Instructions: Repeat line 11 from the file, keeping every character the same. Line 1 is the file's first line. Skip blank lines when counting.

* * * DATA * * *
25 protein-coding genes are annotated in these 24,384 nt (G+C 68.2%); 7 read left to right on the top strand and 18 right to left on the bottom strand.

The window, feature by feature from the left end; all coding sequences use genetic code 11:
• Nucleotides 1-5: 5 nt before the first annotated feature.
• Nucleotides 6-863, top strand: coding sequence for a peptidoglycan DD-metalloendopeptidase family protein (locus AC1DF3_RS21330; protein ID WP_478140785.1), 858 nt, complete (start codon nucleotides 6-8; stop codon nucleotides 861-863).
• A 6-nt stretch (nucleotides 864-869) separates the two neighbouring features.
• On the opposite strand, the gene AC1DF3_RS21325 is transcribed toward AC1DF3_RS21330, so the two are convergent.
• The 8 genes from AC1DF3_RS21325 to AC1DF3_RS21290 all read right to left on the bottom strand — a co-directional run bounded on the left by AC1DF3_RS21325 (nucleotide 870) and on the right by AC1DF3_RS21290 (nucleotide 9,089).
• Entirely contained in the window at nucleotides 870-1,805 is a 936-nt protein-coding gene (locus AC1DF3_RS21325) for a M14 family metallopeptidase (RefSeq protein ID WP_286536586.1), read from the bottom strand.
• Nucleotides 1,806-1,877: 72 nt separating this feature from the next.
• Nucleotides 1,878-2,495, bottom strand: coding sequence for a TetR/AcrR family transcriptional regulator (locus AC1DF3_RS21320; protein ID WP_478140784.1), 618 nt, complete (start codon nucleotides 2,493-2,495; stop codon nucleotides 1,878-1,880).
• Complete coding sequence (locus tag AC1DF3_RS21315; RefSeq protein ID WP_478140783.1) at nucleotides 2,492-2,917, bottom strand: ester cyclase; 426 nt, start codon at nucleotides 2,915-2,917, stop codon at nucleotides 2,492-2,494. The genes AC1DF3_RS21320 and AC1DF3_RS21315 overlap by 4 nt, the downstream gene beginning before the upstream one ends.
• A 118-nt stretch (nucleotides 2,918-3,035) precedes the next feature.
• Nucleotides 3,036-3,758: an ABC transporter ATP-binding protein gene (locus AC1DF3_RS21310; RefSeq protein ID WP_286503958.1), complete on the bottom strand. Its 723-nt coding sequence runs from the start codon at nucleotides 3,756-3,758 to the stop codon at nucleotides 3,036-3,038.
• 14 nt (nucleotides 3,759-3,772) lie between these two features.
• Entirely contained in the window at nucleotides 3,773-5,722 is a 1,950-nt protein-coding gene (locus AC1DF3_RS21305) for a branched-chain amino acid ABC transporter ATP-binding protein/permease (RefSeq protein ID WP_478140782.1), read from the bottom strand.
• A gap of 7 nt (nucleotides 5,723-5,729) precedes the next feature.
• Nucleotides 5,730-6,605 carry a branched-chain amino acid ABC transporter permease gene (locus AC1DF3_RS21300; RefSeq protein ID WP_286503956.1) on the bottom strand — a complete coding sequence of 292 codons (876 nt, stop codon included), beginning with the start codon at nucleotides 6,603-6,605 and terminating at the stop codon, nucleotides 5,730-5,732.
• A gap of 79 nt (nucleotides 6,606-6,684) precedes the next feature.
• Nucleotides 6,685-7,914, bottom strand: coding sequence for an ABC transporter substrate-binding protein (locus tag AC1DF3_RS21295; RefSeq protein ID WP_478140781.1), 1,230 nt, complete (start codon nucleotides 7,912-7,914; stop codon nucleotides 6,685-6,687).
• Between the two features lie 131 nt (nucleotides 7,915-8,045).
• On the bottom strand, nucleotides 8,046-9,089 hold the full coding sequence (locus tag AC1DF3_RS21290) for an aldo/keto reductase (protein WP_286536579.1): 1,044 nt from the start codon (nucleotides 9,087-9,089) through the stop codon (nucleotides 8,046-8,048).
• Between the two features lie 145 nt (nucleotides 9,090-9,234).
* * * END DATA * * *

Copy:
• Complete coding sequence (locus tag AC1DF3_RS21315; RefSeq protein ID WP_478140783.1) at nucleotides 2,492-2,917, bottom strand: ester cyclase; 426 nt, start codon at nucleotides 2,915-2,917, stop codon at nucleotides 2,492-2,494. The genes AC1DF3_RS21320 and AC1DF3_RS21315 overlap by 4 nt, the downstream gene beginning before the upstream one ends.